prices, were higher than during pled, and asked whether it was the war.

While the labouring possible that a legislation which classes were thus benefited, there had produced such results could had been no reduction of rents be wrong? No protected interest commensurate with the diminution ever lost protection without tranof prices. Sir Charles then re- sient sufferings; agriculture had viewed the several burdens alleged not been the only interest proto fall peculiarly upon the land — tected; the others had recovered the tithe, the prohibition to culti- from their depression, and now vate tobacco, the Excise duties on flourished beyond precedent; the agricultural products (which were application of capital and improved paid by the consumer, a fact over processes of cultivation would prolooked by Mr. Disraeli), and local duce the same result in agriculture, contributions,—which he justified and enable the British farmer sucor palliated. The assertion that cessfully to compete with foreigners. seven-twelfths of the local taxation He called upon the House, therewere paid by the agricultural classes fore, to reject this motion. was an error, and Mr. Disraeli had The Marquis of Granby obconfused with the owners of agri- served that, after five years' excultural land other landowners who perience of our commercial policy, have no title to relief from such the landed interest was in a worse burdens. He next passed in re- position than when it began. view the objections which Mr. Taking the quantity of wheat sold Disraeli had offered to other re- at 20,000,000 quarters, and the medies than his own, and, assum- depreciation at 248. a quarter, it ing that that gentleman, if he amounted to 24,000,0007. ; the demeant anything, asked to be re- preciation upon the whole crop lieved from the Customs duty on was no less than 60,000,0001. In tobacco, and the Excise duty on this state of things Mr. Disraeli malt, hops, and spirits, asked him, had asked the House not to rehow be would provide for the public verse its late policy, but to see expenditure? It could only be by whether it could relieve the landed reimposing those duties which, with interest from burdens always unso much advantage to the country, just, but which, under the existing had been repealed. Before that conditions, had become intolerable. course was pursued and our present The Chancellor of the Exchequer policy reversed, let the House con- did not say the proposition was sider what had been the result of unjust, but alleged difficulties in that policy. Since 1841 the re- the way of lessening the weight venue had increased 4,726,0001.; of taxation upon the agricultural the taxes repealed amounted to classes. But those classes had 10,763,0001., from which, if the not created the difficulties; those taxes imposed (5,655,0002.) were who had were bound to find a rededucted, the balance of relief was medy. Lord Granby contested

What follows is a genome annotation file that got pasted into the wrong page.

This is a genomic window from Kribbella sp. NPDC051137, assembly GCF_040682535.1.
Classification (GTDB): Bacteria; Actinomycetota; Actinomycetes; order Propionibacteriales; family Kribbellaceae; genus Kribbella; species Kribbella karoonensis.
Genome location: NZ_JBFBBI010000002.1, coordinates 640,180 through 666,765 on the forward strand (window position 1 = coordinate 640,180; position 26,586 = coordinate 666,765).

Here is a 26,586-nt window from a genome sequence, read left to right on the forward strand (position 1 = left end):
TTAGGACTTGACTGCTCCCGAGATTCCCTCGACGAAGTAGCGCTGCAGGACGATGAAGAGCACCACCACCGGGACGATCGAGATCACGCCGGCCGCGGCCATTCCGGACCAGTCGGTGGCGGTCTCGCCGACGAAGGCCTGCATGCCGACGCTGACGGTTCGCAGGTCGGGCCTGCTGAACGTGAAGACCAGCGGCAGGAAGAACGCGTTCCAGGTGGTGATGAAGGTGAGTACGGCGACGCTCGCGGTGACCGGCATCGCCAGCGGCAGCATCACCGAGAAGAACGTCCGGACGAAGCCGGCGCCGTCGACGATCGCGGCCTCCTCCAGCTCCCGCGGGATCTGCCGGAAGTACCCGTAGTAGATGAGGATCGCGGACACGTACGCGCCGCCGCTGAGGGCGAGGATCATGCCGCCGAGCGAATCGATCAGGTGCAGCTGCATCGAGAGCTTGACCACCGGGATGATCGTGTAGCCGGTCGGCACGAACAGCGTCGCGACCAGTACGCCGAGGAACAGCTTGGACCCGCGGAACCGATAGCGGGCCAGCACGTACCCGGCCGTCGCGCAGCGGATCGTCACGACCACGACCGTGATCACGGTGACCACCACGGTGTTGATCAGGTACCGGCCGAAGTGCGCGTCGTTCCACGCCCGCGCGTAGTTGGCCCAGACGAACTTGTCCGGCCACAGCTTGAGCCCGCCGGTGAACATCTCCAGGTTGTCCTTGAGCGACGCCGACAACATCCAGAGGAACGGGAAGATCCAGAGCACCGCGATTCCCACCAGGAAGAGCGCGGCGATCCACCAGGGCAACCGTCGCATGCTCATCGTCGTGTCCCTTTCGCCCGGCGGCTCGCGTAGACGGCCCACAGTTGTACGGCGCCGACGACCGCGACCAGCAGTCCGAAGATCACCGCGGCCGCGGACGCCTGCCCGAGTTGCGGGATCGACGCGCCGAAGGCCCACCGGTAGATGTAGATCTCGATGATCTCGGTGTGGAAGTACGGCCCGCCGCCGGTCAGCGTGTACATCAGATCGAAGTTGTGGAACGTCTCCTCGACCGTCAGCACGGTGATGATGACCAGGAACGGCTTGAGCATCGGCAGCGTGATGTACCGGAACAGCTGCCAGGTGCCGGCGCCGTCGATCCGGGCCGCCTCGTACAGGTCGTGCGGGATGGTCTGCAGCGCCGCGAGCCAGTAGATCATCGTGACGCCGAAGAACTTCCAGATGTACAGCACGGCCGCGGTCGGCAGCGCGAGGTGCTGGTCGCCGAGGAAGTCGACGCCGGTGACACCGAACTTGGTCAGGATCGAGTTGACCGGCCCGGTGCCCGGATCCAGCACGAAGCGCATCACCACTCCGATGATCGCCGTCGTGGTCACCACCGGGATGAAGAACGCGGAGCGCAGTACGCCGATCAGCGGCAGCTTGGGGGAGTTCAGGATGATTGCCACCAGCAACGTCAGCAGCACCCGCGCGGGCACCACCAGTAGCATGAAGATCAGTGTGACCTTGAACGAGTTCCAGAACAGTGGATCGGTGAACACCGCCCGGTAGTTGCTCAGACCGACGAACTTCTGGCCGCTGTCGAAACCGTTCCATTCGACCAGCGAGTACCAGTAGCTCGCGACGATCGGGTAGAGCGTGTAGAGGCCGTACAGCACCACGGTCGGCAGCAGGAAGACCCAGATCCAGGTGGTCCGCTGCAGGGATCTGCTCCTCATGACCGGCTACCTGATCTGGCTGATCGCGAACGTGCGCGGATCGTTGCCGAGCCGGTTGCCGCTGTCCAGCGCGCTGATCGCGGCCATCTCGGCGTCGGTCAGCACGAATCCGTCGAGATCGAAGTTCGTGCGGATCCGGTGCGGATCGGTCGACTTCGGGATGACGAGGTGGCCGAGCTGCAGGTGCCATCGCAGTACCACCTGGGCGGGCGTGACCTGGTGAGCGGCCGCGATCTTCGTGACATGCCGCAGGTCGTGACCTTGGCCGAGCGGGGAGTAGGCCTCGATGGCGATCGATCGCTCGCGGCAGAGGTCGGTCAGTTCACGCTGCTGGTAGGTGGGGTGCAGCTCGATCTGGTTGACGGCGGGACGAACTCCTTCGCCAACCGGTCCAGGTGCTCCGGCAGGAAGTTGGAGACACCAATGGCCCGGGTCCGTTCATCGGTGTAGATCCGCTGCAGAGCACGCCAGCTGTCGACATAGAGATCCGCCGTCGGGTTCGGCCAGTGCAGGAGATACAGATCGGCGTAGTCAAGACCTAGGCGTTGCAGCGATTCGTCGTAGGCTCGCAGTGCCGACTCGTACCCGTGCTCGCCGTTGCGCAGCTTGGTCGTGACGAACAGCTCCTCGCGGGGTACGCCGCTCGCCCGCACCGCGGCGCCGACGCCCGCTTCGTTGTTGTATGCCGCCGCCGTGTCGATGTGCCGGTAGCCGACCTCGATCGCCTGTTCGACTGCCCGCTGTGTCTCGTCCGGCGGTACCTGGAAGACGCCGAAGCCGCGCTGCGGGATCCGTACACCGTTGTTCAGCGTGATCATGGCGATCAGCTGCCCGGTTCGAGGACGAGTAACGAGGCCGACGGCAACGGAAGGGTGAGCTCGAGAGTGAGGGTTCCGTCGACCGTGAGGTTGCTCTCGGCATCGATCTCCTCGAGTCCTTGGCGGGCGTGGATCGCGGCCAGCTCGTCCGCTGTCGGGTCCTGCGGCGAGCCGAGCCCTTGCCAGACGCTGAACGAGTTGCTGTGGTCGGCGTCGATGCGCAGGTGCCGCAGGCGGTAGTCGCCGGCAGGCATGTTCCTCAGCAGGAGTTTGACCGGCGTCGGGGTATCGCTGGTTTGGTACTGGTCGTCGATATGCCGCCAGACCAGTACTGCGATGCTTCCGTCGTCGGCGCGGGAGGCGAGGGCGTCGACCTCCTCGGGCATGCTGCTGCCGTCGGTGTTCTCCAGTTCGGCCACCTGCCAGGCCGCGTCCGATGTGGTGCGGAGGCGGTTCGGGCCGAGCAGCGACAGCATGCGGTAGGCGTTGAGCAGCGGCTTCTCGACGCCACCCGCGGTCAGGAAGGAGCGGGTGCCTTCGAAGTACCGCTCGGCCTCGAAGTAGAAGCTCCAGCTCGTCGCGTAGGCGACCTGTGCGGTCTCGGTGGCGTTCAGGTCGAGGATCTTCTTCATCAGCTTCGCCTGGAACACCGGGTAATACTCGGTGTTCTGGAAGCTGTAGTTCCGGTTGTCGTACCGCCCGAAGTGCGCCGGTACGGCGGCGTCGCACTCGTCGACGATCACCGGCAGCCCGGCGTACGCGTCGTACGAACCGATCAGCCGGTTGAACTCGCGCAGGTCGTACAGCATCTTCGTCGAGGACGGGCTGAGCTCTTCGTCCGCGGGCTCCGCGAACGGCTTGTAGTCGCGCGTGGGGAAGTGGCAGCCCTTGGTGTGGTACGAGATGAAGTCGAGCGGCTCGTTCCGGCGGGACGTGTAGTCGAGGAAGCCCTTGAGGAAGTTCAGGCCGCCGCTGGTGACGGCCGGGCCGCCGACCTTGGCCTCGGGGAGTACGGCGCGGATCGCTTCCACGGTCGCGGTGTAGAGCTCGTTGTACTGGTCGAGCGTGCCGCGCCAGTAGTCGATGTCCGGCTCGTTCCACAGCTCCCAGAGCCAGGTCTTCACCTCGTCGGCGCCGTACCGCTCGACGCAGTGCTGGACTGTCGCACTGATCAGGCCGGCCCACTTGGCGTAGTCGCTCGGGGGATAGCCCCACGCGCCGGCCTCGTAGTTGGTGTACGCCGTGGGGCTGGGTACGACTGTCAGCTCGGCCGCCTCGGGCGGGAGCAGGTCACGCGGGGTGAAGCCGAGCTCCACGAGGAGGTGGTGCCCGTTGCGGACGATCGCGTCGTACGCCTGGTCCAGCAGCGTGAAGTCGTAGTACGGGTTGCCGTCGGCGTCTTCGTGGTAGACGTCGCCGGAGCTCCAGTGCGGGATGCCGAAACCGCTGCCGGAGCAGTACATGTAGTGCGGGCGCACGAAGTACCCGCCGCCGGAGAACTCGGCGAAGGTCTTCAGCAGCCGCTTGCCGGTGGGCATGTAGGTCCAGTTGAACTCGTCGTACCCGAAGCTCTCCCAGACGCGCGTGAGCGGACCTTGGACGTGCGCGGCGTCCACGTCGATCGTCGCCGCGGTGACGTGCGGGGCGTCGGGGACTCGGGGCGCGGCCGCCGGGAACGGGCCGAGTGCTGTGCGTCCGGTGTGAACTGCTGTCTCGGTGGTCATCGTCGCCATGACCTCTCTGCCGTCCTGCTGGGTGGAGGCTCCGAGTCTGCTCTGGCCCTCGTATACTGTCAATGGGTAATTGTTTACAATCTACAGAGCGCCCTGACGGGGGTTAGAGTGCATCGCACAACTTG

, upwards of 5,000,0001., with an the details brought forward by Sir augmentation of revenue nearly C. Wood, and adduced evidence to the same amount. Sir Charles from which he drew different con: read statements of our foreign clusions respecting the state of the trade, showing, he said, an increase country. He doubted whether the of our exports perfectly unexam. labourer was better off than under protection, and whether he would ing remissions of taxes, was prosnot prefer high-priced corn with a perous, and the exports had high rate of wages.